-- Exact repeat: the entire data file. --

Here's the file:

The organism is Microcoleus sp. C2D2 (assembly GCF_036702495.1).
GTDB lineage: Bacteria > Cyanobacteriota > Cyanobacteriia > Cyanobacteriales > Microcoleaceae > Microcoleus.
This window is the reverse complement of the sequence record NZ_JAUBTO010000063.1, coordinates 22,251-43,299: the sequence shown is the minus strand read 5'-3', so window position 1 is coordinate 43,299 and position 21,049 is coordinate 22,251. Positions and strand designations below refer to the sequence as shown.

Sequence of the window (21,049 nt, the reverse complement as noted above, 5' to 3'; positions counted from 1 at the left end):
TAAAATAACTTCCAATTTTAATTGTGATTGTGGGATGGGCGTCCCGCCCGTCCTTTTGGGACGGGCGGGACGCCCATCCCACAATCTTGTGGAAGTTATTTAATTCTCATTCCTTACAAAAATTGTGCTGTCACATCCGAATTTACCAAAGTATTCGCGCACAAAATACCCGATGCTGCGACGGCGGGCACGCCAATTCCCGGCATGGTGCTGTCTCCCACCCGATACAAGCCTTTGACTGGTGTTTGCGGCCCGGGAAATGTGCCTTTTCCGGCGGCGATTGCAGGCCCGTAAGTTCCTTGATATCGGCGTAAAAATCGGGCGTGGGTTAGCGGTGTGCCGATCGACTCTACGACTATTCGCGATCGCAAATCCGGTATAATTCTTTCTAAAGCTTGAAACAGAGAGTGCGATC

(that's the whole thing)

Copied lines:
The organism is Microcoleus sp. C2D2 (assembly GCF_036702495.1).
GTDB lineage: Bacteria > Cyanobacteriota > Cyanobacteriia > Cyanobacteriales > Microcoleaceae > Microcoleus.
This window is the reverse complement of the sequence record NZ_JAUBTO010000063.1, coordinates 22,251-43,299: the sequence shown is the minus strand read 5'-3', so window position 1 is coordinate 43,299 and position 21,049 is coordinate 22,251. Positions and strand designations below refer to the sequence as shown.

Sequence of the window (21,049 nt, the reverse complement as noted above, 5' to 3'; positions counted from 1 at the left end):
TAAAATAACTTCCAATTTTAATTGTGATTGTGGGATGGGCGTCCCGCCCGTCCTTTTGGGACGGGCGGGACGCCCATCCCACAATCTTGTGGAAGTTATTTAATTCTCATTCCTTACAAAAATTGTGCTGTCACATCCGAATTTACCAAAGTATTCGCGCACAAAATACCCGATGCTGCGACGGCGGGCACGCCAATTCCCGGCATGGTGCTGTCTCCCACCCGATACAAGCCTTTGACTGGTGTTTGCGGCCCGGGAAATGTGCCTTTTCCGGCGGCGATTGCAGGCCCGTAAGTTCCTTGATATCGGCGTAAAAATCGGGCGTGGGTTAGCGGTGTGCCGATCGACTCTACGACTATTCGCGATCGCAAATCCGGTATAATTCTTTCTAAAGCTTGAAACAGAGAGTGCGATC